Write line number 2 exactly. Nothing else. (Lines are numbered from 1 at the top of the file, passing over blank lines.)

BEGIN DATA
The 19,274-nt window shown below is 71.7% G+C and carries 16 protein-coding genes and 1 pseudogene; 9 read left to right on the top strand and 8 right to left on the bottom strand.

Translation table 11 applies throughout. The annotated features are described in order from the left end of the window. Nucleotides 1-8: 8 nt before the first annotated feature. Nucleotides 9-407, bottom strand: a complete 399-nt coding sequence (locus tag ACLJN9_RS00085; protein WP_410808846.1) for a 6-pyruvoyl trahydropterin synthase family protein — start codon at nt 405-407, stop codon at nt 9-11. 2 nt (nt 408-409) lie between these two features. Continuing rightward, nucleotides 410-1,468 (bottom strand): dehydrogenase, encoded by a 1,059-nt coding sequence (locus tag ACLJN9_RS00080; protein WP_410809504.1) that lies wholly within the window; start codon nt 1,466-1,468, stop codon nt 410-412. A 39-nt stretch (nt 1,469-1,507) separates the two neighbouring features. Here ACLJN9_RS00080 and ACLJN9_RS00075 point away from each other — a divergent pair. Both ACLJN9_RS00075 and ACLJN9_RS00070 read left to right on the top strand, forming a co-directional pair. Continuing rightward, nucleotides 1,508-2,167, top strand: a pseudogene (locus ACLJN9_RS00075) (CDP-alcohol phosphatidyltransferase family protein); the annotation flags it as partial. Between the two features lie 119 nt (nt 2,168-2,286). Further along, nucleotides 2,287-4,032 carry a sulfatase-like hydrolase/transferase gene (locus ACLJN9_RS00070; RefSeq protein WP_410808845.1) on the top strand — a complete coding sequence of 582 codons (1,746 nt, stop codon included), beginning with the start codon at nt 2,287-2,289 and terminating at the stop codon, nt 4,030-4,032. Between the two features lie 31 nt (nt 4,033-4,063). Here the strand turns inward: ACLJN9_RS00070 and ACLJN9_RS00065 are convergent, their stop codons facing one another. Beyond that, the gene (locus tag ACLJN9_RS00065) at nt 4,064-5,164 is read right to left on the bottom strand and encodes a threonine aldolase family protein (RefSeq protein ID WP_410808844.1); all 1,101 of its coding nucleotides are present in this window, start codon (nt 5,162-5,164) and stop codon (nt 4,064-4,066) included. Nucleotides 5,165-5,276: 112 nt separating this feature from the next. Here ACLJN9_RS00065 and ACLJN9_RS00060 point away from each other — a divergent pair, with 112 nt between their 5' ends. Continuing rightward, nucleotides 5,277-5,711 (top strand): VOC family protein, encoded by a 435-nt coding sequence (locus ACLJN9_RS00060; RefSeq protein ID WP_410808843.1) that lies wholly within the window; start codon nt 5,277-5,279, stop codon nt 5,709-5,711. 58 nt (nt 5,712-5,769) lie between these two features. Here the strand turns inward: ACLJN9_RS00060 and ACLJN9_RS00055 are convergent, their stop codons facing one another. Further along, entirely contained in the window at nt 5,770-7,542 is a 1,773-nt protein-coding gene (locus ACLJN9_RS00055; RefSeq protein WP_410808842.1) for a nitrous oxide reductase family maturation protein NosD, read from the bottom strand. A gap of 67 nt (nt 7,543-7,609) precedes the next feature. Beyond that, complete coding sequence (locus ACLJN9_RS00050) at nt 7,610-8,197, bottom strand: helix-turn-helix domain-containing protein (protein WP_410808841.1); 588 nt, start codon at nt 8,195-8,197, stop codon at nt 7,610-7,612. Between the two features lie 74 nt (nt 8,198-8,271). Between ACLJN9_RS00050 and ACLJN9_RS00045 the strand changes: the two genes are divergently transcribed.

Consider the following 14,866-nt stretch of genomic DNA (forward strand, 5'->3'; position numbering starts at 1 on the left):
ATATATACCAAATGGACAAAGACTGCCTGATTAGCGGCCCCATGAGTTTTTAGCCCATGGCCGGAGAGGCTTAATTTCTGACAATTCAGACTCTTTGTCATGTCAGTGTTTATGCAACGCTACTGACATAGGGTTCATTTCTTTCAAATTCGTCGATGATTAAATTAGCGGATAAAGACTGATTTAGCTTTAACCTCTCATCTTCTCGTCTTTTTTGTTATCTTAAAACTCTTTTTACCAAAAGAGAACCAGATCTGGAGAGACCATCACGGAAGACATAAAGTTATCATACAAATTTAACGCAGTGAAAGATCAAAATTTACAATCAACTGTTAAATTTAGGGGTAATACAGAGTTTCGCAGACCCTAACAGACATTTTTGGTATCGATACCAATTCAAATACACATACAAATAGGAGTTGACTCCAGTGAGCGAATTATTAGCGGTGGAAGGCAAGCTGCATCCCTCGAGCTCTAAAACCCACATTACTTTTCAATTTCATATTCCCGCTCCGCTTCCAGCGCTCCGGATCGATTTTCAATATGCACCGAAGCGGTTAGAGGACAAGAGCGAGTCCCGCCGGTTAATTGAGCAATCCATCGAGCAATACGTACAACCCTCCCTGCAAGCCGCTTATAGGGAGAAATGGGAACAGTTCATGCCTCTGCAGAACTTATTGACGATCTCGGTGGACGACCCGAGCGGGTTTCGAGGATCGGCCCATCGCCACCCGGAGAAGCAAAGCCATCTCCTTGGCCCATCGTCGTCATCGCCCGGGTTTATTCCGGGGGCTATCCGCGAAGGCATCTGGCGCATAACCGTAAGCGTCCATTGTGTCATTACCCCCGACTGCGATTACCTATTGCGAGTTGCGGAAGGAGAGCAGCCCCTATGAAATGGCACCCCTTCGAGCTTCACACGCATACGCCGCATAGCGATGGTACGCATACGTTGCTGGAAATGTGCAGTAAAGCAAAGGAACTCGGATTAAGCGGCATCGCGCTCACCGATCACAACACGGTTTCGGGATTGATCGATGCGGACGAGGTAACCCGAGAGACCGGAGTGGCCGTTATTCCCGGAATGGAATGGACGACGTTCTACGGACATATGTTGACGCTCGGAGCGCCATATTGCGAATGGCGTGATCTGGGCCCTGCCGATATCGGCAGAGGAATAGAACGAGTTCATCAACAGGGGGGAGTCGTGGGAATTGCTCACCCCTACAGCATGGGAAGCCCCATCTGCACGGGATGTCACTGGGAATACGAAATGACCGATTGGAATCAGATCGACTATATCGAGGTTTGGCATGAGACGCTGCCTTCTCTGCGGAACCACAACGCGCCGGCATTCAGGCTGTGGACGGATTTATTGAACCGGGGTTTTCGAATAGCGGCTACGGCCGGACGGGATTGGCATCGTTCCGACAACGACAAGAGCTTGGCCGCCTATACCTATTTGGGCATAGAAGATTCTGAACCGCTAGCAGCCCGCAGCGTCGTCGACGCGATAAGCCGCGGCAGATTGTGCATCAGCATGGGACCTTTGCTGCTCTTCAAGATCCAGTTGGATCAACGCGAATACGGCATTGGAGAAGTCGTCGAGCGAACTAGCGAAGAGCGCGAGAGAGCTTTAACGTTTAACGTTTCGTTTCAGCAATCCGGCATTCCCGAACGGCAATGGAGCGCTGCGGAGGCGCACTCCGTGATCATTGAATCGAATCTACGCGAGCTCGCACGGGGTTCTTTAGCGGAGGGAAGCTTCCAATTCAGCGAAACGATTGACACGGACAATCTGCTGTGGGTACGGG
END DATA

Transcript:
Translation table 11 applies throughout. The annotated features are described in order from the left end of the window. Nucleotides 1-8: 8 nt before the first annotated feature. Nucleotides 9-407, bottom strand: a complete 399-nt coding sequence (locus tag ACLJN9_RS00085; protein WP_410808846.1) for a 6-pyruvoyl trahydropterin synthase family protein — start codon at nt 405-407, stop codon at nt 9-11. 2 nt (nt 408-409) lie between these two features. Continuing rightward, nucleotides 410-1,468 (bottom strand): dehydrogenase, encoded by a 1,059-nt coding sequence (locus tag ACLJN9_RS00080; protein WP_410809504.1) that lies wholly within the window; start codon nt 1,466-1,468, stop codon nt 410-412. A 39-nt stretch (nt 1,469-1,507) separates the two neighbouring features. Here ACLJN9_RS00080 and ACLJN9_RS00075 point away from each other — a divergent pair. Both ACLJN9_RS00075 and ACLJN9_RS00070 read left to right on the top strand, forming a co-directional pair. Continuing rightward, nucleotides 1,508-2,167, top strand: a pseudogene (locus ACLJN9_RS00075) (CDP-alcohol phosphatidyltransferase family protein); the annotation flags it as partial. Between the two features lie 119 nt (nt 2,168-2,286). Further along, nucleotides 2,287-4,032 carry a sulfatase-like hydrolase/transferase gene (locus ACLJN9_RS00070; RefSeq protein WP_410808845.1) on the top strand — a complete coding sequence of 582 codons (1,746 nt, stop codon included), beginning with the start codon at nt 2,287-2,289 and terminating at the stop codon, nt 4,030-4,032. Between the two features lie 31 nt (nt 4,033-4,063). Here the strand turns inward: ACLJN9_RS00070 and ACLJN9_RS00065 are convergent, their stop codons facing one another. Beyond that, the gene (locus tag ACLJN9_RS00065) at nt 4,064-5,164 is read right to left on the bottom strand and encodes a threonine aldolase family protein (RefSeq protein ID WP_410808844.1); all 1,101 of its coding nucleotides are present in this window, start codon (nt 5,162-5,164) and stop codon (nt 4,064-4,066) included. Nucleotides 5,165-5,276: 112 nt separating this feature from the next. Here ACLJN9_RS00065 and ACLJN9_RS00060 point away from each other — a divergent pair, with 112 nt between their 5' ends. Continuing rightward, nucleotides 5,277-5,711 (top strand): VOC family protein, encoded by a 435-nt coding sequence (locus ACLJN9_RS00060; RefSeq protein ID WP_410808843.1) that lies wholly within the window; start codon nt 5,277-5,279, stop codon nt 5,709-5,711. 58 nt (nt 5,712-5,769) lie between these two features. Here the strand turns inward: ACLJN9_RS00060 and ACLJN9_RS00055 are convergent, their stop codons facing one another. Further along, entirely contained in the window at nt 5,770-7,542 is a 1,773-nt protein-coding gene (locus ACLJN9_RS00055; RefSeq protein WP_410808842.1) for a nitrous oxide reductase family maturation protein NosD, read from the bottom strand. A gap of 67 nt (nt 7,543-7,609) precedes the next feature. Beyond that, complete coding sequence (locus ACLJN9_RS00050) at nt 7,610-8,197, bottom strand: helix-turn-helix domain-containing protein (protein WP_410808841.1); 588 nt, start codon at nt 8,195-8,197, stop codon at nt 7,610-7,612. Between the two features lie 74 nt (nt 8,198-8,271). Between ACLJN9_RS00050 and ACLJN9_RS00045 the strand changes: the two genes are divergently transcribed.